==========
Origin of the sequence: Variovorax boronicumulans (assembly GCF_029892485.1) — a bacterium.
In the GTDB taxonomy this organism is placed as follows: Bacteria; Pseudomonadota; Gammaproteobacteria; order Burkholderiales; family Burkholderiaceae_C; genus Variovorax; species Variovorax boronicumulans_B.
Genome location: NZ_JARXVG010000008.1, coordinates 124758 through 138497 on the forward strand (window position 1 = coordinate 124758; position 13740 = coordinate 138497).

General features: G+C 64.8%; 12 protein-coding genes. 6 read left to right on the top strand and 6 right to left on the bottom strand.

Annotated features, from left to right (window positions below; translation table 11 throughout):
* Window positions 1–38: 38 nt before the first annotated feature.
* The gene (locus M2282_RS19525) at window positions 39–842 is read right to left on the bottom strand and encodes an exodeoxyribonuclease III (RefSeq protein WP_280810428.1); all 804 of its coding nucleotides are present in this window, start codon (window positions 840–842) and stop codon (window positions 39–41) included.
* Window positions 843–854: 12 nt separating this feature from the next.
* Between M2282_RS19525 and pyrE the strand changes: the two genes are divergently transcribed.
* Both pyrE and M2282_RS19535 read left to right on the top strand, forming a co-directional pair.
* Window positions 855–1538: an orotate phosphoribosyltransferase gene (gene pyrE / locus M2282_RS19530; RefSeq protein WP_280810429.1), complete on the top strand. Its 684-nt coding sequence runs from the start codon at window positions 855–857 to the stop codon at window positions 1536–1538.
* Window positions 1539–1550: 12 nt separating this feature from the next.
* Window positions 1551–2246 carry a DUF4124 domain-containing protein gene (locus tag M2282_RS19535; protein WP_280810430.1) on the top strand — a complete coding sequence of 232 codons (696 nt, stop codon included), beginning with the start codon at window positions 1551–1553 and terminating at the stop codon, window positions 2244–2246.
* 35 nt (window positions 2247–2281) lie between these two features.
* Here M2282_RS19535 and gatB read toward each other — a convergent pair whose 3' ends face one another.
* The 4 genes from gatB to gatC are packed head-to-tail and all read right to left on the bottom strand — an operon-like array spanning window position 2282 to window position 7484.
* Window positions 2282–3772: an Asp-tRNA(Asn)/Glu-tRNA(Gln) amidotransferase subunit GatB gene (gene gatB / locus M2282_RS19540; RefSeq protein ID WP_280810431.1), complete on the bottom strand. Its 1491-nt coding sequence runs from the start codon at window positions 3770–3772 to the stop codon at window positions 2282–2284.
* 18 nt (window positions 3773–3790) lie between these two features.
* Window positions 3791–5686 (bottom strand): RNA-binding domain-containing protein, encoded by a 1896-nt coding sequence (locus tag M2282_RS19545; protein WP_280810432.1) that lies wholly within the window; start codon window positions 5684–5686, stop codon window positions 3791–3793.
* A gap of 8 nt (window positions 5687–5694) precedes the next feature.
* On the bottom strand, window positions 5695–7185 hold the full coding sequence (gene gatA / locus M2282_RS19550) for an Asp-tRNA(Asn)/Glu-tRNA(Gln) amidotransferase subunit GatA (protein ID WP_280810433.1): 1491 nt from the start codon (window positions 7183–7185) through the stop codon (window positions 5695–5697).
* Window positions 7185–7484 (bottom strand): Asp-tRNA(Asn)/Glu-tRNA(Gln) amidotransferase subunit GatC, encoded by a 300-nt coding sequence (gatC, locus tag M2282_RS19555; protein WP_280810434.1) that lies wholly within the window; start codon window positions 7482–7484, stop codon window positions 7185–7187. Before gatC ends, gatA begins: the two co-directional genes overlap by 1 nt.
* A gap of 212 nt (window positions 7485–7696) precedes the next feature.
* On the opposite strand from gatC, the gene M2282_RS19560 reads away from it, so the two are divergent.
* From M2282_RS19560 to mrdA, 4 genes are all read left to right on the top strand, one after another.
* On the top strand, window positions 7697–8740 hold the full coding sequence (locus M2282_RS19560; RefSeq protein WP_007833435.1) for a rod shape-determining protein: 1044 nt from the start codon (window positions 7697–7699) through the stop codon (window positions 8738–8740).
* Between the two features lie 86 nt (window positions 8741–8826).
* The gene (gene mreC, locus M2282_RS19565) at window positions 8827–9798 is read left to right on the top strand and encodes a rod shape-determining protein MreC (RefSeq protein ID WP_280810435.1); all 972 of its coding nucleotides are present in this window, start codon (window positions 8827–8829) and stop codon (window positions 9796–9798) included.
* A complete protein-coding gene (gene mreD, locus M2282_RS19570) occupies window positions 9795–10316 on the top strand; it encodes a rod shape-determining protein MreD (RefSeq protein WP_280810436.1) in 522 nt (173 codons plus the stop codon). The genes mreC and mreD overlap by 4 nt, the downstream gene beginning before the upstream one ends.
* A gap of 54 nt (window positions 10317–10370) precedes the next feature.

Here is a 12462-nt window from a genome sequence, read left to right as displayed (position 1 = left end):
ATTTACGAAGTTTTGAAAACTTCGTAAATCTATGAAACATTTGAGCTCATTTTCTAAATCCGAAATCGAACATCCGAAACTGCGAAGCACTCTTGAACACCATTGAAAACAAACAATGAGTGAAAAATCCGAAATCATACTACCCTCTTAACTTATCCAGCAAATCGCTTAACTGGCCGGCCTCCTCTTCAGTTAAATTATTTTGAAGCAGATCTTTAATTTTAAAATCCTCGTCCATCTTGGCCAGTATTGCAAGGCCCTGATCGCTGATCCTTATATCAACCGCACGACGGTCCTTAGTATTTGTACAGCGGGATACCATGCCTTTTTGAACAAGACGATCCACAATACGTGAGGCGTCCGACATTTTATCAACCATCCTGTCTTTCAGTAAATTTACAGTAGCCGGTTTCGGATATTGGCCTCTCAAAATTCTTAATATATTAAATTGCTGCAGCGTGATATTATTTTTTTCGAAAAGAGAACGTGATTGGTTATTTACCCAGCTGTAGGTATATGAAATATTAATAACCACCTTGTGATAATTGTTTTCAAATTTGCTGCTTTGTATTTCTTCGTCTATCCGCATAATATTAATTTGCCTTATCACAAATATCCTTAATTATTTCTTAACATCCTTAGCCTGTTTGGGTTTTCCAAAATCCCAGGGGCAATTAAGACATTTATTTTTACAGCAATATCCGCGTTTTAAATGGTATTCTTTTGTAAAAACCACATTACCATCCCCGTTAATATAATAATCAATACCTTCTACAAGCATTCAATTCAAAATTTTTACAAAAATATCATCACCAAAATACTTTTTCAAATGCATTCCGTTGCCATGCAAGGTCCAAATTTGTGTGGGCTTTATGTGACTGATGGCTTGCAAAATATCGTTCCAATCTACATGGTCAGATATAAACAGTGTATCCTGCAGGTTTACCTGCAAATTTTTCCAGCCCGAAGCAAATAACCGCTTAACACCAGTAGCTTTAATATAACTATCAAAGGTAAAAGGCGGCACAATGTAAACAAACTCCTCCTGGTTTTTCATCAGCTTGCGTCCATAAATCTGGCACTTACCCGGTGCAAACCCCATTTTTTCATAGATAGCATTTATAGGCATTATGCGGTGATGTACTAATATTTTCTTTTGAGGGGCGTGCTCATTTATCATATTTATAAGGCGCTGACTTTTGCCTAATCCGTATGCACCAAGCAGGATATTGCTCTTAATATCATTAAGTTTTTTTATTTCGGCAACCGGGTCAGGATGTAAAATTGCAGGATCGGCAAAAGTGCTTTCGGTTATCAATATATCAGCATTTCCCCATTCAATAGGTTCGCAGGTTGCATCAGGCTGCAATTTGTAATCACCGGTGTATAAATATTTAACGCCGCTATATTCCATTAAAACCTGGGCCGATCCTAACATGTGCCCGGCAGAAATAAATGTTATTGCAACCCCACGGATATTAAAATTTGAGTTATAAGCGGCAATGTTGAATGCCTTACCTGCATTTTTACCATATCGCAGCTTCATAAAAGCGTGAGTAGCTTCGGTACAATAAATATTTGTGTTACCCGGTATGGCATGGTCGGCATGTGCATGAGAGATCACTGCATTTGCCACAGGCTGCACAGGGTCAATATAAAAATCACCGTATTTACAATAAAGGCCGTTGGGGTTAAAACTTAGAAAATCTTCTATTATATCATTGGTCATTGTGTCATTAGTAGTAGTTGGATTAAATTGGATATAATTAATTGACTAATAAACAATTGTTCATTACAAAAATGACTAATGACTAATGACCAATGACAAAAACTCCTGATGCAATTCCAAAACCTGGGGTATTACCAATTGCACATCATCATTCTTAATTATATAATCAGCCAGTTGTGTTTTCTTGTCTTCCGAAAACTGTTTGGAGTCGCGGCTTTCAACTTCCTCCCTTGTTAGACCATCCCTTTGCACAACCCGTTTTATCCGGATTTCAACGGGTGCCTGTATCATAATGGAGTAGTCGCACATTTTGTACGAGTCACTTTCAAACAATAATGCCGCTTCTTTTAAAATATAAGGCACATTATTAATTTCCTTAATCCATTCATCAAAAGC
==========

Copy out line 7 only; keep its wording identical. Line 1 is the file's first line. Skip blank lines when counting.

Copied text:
* The gene (locus M2282_RS19525) at window positions 39–842 is read right to left on the bottom strand and encodes an exodeoxyribonuclease III (RefSeq protein WP_280810428.1); all 804 of its coding nucleotides are present in this window, start codon (window positions 840–842) and stop codon (window positions 39–41) included.